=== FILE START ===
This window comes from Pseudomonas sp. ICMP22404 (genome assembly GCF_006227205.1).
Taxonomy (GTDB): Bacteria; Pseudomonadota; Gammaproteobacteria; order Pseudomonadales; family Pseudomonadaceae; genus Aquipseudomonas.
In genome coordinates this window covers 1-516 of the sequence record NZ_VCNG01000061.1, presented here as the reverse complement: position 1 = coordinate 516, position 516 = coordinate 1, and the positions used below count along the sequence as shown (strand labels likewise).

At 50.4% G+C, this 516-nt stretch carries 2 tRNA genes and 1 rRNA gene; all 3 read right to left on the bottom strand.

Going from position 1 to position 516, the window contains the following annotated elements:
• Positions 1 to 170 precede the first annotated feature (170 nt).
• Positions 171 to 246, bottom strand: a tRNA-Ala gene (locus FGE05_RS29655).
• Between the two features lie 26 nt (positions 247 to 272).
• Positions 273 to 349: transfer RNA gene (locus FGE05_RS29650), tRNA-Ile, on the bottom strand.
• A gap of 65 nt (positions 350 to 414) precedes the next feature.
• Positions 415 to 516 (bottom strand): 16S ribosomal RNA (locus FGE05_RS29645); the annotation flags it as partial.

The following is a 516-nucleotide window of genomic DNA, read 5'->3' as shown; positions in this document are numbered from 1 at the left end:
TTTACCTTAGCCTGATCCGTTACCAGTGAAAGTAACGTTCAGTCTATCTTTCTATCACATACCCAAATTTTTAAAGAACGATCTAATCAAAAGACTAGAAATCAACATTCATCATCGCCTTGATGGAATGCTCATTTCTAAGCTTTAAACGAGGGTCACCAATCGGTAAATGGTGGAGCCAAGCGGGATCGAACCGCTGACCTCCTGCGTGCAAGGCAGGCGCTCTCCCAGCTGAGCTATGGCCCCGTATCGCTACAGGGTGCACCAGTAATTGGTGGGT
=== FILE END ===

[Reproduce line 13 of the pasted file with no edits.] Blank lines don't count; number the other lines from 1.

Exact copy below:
TTTACCTTAGCCTGATCCGTTACCAGTGAAAGTAACGTTCAGTCTATCTTTCTATCACATACCCAAATTTTTAAAGAACGATCTAATCAAAAGACTAGAAATCAACATTCATCATCGCCTTGATGGAATGCTCATTTCTAAGCTTTAAACGAGGGTCACCAATCGGTAAATGGTGGAGCCAAGCGGGATCGAACCGCTGACCTCCTGCGTGCAAGGCAGGCGCTCTCCCAGCTGAGCTATGGCCCCGTATCGCTACAGGGTGCACCAGTAATTGGTGGGT